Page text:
Nitrogen fixation increases with successional age in boreal forests
2004 (English)In: Ecology, Vol. 85, 3327-3334 p.Article in journal (Refereed) Published
There is little understanding of successional dynamics of N fixation in northern boreal forests. Recent evidence suggests that N fixation by cyanobacteria in association with the common feather moss Pleurozium schreberi contributes to a significant proportion of the total N economy. The purpose of the work herein was to determine how time since last fire influences N fixation rates in boreal forests. We evaluated seasonal N fixation rates on a total of 12 natural forest preserves varying in time since last fire (35–355 years). Each site was monitored for N fixation activity using a calibrated acetylene reduction assay. Nitrogen fixation rates were found to increase linearly with time since fire. This increase in N fixation with succession is likely a function of degree of colonization by cyanobacteria and site factors such as presence of available N. Surface applications of 4.5 kg N·ha−1·yr−1 as NH4NO3 were found to eliminate N fixation while applications of P resulted in only a slight and temporary increase of N fixation rates. In contrast to common observation our findings suggest that N fixation in boreal forests becomes more important in late succession. Limited N availability in late succession is clearly one of the primary drivers of N fixation rates in boreal forest ecosystems. These findings may help to explain the origin of high rates of net N accumulation in soil unaccounted for at northern boreal sites.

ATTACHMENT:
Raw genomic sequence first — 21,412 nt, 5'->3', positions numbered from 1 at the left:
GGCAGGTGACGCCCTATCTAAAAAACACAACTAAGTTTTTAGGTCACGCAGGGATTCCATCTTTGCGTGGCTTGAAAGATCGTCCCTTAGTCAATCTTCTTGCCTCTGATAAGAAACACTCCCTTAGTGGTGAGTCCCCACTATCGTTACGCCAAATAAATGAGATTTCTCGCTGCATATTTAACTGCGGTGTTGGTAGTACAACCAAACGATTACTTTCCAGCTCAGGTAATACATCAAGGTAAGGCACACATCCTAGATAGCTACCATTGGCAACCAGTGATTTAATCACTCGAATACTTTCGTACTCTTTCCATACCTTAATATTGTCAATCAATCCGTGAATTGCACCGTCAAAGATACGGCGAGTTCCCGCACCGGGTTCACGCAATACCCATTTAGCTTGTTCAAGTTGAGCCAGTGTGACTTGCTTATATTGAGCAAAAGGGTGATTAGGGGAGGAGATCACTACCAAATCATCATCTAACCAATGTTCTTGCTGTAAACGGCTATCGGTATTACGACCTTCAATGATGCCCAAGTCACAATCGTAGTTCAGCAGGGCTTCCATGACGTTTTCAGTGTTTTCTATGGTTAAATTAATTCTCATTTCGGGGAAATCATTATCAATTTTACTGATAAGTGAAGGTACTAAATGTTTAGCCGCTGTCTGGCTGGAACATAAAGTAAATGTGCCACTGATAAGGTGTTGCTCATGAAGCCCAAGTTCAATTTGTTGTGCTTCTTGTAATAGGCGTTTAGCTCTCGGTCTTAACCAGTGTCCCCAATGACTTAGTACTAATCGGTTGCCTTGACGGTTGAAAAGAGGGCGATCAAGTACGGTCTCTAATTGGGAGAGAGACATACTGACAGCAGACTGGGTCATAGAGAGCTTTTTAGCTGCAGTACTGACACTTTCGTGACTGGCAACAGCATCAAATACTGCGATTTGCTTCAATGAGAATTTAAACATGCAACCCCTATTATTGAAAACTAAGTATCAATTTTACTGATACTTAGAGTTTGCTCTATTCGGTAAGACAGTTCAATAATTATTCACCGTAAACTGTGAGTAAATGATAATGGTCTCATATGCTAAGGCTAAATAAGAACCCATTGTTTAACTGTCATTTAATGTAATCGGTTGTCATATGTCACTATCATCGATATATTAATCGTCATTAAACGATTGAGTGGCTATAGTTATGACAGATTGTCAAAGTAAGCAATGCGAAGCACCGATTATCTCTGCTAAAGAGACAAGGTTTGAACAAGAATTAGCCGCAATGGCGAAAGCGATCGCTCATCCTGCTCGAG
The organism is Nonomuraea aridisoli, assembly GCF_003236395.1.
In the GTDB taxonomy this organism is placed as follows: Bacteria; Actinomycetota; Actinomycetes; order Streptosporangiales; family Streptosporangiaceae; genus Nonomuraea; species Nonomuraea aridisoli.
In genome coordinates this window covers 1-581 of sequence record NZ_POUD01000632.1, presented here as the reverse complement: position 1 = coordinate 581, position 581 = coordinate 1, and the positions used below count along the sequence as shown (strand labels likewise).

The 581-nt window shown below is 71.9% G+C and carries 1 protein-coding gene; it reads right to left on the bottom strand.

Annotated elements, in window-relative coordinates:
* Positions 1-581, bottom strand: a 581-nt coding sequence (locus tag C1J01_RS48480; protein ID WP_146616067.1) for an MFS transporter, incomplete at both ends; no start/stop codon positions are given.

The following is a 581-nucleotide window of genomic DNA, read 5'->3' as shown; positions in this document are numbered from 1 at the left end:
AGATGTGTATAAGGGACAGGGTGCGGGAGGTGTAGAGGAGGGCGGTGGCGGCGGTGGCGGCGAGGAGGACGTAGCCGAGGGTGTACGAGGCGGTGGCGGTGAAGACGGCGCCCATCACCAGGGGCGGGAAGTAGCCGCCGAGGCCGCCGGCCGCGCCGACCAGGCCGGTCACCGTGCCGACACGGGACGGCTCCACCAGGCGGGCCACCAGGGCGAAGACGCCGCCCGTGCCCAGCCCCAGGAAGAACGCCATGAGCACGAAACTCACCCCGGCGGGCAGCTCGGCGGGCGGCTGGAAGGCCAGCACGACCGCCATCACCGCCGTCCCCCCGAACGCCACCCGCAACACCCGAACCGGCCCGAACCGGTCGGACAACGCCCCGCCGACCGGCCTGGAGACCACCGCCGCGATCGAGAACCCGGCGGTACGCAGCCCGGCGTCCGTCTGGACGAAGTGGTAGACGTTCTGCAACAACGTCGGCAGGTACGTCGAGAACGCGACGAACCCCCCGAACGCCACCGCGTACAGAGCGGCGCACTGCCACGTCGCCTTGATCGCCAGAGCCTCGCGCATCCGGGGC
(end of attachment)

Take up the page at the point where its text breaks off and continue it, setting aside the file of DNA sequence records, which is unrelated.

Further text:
Place, publisher, year, edition, pages
2004. Vol. 85, 3327-3334 p.
acetylene reduction, boreal forest, feather mosses, fire, nitrogen fixation, Pleurozium schreberi, succession, Sweden
IdentifiersURN: urn:nbn:se:umu:diva-15957DOI: doi:10.1890/04-0461OAI: oai:DiVA.org:umu-15957DiVA: diva2:155629